6 deployment archetypes for your reliability, cost, operational, and latency needs

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As a cloud architect or IT decision maker planning to deploy an application in Google Cloud, your first step is to choose a deployment archetype that helps you meet your availability, latency, performance, and cost requirements. So, what’s a deployment archetype? It’s an architectural model that you use as the foundation on which to build cloud topologies that meet the business and technical requirements of your application. 

As we discuss in the recently published Google Cloud deployment archetypes guide, Google Cloud supports six deployment archetypes: zonal, regional, multi-regional, global, hybrid, and multicloud.

  • Zonal: Your application runs in a single Google Cloud zone.

  • Regional: Instances of your application run independently in two or more zones within a single Google Cloud region.

  • Multi-regional: Your application runs independently in multiple zones across two or more Google Cloud regions.

  • Global: Your application runs across Google Cloud regions worldwide, either as a globally distributed (location-unaware) stack or as regionally isolated stacks. 

  • Hybrid: Certain parts of your application are deployed in Google Cloud, while other parts run on-premises.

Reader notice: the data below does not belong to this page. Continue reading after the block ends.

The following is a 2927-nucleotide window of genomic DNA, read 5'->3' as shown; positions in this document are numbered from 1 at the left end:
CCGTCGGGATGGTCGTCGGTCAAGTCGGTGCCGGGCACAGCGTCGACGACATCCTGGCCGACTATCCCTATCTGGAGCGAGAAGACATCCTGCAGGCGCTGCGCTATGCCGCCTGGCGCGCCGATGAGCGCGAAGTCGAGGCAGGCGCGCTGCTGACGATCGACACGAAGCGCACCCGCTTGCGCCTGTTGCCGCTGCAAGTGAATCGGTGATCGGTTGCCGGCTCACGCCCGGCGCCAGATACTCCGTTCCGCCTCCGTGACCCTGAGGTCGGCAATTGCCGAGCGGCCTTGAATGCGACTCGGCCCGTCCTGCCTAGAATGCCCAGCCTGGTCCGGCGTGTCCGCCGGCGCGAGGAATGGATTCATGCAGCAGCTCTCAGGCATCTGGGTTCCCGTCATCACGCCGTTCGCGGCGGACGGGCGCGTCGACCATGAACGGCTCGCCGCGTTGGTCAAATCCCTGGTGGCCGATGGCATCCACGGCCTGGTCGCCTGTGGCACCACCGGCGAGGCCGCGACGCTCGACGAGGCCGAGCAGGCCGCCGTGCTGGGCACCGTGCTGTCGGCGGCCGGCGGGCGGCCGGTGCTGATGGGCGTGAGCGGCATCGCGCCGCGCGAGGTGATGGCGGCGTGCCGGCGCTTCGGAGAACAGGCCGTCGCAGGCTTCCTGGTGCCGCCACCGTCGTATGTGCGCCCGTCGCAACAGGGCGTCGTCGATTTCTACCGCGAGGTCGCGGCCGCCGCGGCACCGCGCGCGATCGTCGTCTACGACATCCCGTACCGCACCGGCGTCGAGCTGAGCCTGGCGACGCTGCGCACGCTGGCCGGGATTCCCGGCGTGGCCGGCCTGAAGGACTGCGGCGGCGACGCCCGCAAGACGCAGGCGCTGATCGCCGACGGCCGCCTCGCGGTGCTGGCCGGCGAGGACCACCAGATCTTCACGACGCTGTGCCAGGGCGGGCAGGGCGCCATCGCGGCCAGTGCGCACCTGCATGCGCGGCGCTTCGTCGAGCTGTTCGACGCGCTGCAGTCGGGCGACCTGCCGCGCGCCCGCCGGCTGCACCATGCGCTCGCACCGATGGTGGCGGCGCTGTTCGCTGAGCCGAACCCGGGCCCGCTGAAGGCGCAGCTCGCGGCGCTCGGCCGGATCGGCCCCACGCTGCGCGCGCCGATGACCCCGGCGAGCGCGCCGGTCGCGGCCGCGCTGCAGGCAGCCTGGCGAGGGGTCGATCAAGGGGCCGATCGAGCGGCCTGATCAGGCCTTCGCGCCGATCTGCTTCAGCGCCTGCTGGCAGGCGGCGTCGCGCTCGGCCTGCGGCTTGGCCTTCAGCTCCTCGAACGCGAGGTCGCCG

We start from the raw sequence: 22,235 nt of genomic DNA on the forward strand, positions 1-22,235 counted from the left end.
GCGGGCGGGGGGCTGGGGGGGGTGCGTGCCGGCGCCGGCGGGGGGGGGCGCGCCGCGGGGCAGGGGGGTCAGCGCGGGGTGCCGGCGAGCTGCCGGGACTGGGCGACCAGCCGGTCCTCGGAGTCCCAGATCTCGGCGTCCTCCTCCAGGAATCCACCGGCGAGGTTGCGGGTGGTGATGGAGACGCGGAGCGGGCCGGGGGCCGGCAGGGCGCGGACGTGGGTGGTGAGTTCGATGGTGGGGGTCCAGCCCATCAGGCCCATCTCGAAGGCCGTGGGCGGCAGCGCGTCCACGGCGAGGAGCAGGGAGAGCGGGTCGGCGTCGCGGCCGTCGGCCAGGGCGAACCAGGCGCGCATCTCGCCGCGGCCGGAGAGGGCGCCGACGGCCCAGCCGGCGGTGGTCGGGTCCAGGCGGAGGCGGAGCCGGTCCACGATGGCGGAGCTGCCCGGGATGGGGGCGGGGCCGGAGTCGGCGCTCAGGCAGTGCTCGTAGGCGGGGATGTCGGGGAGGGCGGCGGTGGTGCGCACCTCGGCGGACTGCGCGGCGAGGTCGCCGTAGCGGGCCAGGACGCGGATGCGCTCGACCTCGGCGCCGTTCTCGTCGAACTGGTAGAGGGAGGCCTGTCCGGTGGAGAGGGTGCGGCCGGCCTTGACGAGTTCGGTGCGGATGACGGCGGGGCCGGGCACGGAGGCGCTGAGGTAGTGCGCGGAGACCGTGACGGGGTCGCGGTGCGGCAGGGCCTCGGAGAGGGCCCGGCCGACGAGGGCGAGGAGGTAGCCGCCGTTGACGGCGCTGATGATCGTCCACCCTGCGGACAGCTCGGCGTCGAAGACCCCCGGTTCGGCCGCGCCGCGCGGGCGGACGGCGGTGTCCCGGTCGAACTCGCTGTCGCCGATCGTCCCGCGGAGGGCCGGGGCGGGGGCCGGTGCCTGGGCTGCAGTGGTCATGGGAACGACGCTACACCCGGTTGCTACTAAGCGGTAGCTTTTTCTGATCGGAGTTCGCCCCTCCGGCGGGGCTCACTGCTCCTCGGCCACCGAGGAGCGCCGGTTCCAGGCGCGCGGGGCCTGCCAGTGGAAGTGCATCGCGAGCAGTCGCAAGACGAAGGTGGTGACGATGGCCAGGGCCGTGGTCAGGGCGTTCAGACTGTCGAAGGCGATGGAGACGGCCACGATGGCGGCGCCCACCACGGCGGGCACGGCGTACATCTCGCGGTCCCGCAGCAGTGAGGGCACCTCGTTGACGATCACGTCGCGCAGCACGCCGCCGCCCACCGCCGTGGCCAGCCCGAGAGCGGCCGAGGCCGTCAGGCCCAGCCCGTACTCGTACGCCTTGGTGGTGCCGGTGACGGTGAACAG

• Multicloud: Some parts of your application are deployed in Google Cloud, and other parts are deployed in other cloud platforms.

The following diagram shows six applications running in Google Cloud. Each application in this example uses a separate deployment archetype that meets the specific requirements of the application.

deployment-archetypes

The Google Cloud deployment archetypes guide explores these six deployment archetypes in depth, and presents use cases and design considerations for each deployment archetype.

It also presents detailed guidance about when to use them. When you choose a deployment archetype for your cloud application, you need to consider the tradeoffs between sometimes conflicting design goals like availability, cost, and operational complexity. To help you navigate the available choices, the Google Cloud deployment archetypes guide provides a comparative analysis of the archetypes. For example, if an application should serve users in multiple countries and needs high availability, then you might need the multi-regional deployment archetype. But for an internal application that's used by a group of employees within a single geographical region, you might prioritize cost over availability and, therefore, choose the regional deployment archetype.

Then, once you’ve selected a deployment archetype for your application, you need to build your cloud architecture by using Google Cloud services. To help you with that, we provide the following reference architectures and design guides:

Deciding the deployment archetype that’s best suited for a cloud application is an important step in your cloud architecture journey. This decision influences (and can help to simplify) subsequent design decisions regarding the Google Cloud products and features that you can or should use. The information in the Google Cloud deployment archetypes guide is there to help.

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